Worker health and wellness Injury prevention Eye protection Worker Health and Wellness

ILO calls for collaboration to protect workers’ eye health


Geneva — Occupational safety and health programs should identify and assess the on-the-job risks to eye health, the International Labor Organization says.

In collaboration with the International Agency for the Prevention of Blindness, ILO recently released the Eye Health and the World of Work report, in which the United Nations agency calls for enhanced worker protections.

The report claims that better workplace safety records, improved worker well-being and increased productivity are all benefits of supporting eye health in the workplace.

An estimated 3.5 million occupational eye injuries occur every year, an ILO press release states.

In 2020, around 143 million working-age people had moderate to severe vision impairment, while another 18 million were experiencing blindness, according to the report. These figures suggest an estimated annual global productivity loss of $411 billion because of vision impairment.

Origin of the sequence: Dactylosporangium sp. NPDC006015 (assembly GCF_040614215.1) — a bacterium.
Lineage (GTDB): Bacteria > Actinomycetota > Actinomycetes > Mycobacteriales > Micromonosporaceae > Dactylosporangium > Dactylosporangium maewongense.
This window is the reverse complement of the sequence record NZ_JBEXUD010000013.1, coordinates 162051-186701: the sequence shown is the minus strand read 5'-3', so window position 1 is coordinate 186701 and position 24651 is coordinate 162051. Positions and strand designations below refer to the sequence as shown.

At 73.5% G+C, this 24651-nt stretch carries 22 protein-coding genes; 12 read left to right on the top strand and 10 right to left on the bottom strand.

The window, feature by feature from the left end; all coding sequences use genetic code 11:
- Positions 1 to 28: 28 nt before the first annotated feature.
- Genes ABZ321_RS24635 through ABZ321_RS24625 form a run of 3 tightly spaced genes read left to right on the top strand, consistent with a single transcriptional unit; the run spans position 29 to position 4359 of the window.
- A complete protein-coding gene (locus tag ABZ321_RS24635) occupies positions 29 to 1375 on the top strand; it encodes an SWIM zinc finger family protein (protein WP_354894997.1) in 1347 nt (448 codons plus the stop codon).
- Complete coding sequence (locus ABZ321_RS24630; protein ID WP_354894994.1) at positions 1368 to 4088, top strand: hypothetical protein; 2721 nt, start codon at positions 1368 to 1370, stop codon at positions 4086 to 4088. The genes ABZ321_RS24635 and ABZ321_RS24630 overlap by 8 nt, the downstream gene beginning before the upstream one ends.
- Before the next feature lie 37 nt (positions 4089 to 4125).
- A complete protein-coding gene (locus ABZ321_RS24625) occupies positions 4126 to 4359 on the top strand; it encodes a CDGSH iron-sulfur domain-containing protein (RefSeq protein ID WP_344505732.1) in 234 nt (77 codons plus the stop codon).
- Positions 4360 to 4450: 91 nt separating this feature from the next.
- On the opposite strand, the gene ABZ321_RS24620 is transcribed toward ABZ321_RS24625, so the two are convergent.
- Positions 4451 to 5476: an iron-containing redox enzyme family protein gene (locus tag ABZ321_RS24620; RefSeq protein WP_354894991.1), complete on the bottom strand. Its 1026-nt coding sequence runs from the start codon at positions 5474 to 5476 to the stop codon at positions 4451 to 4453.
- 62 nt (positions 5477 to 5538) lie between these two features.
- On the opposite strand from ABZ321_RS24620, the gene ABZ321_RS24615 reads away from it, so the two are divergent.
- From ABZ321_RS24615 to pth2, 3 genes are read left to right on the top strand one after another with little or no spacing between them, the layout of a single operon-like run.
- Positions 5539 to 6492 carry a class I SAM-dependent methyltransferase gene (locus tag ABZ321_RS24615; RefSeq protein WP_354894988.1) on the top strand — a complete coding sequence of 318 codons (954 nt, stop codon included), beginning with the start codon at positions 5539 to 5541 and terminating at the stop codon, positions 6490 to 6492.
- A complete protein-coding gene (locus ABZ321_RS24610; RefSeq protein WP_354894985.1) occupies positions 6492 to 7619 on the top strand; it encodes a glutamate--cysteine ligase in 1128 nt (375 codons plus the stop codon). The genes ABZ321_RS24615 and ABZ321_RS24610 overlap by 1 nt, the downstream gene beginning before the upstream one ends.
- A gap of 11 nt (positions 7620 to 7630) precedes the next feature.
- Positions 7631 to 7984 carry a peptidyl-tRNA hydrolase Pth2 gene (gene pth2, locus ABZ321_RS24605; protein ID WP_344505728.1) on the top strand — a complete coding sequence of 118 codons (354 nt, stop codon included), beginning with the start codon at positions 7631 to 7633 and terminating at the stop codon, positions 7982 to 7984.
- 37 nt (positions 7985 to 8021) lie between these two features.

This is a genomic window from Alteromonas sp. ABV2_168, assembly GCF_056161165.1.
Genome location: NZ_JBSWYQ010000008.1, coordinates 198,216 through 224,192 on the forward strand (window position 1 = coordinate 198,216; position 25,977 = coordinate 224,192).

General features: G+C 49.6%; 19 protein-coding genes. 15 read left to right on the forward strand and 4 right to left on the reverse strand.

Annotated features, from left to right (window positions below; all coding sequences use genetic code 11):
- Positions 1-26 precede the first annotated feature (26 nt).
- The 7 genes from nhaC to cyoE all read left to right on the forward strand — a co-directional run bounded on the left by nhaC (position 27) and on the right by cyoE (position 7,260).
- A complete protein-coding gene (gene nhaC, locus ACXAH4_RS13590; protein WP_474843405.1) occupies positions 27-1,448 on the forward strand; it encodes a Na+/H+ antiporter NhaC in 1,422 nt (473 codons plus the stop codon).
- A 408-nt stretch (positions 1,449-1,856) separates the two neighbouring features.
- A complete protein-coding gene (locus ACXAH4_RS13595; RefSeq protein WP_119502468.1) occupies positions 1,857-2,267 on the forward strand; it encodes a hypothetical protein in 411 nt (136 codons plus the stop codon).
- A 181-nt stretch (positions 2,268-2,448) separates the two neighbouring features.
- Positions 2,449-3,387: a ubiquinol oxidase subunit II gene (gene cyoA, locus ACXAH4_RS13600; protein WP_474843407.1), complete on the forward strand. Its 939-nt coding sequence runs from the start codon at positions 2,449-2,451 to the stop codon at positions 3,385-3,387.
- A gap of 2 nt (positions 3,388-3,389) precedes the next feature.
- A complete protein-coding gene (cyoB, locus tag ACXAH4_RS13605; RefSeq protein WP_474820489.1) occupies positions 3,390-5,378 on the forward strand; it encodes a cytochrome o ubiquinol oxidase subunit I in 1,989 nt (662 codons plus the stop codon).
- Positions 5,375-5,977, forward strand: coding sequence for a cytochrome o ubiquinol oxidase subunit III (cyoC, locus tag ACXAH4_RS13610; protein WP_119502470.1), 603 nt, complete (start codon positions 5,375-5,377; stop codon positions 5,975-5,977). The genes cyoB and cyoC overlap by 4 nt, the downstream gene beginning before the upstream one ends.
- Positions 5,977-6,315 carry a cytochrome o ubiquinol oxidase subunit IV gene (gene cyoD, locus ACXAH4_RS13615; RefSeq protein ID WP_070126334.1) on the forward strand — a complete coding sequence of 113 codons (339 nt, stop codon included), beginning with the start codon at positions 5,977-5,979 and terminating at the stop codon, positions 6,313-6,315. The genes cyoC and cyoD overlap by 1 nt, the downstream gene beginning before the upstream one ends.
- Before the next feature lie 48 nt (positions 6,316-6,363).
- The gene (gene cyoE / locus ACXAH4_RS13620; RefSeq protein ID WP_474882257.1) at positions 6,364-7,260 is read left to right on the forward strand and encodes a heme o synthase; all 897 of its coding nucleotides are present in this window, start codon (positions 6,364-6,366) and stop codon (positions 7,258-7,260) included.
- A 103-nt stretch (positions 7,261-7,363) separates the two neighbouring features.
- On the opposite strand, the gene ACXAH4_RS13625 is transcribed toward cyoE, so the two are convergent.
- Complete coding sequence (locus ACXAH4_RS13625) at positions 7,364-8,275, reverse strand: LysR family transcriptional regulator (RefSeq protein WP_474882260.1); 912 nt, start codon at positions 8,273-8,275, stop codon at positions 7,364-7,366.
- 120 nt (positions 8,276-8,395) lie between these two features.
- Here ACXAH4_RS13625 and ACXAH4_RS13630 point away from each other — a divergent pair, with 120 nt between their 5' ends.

The most common eye-related hazards fall into four categories:
Nonionized radiation: Solar (outdoor workers), artificially generated light sources (welding, steel making and glass making), computers and indoor lighting systems (office workers), and specialists using highly technical applications such as lasers and germicidal lamps (health care and manufacturing)
Ergonomic: Desk jobs (office workers)
Mechanical: Grinding, abrasion, drilling, blasting and other fractionating processes (forestry, resource extraction, construction and metalworking), and dusty/windy outdoor work (quarrying)
Chemical and biological: Liquid splashes (agricultural pesticide applications, health care and chemical processing industries), as well as fomite transfer, cough and sneeze droplets, and aerosols from bioinfectious substances

Last year, delegates of the ILO adopted a resolution that adds “a safe and healthy working environment” to the agency’s framework on Fundamental Principles and Rights at Work. The fundamental conventions support worker eye health and list three key aspects to be considered in this area:

  • Reduce risks to eyesight at work
  • Ensure access to eye care services
  • Promote good eye health throughout the working lives of all workers

ILO calls for “strong collaboration with public health players beyond the workplace” to promote lifelong eye health.

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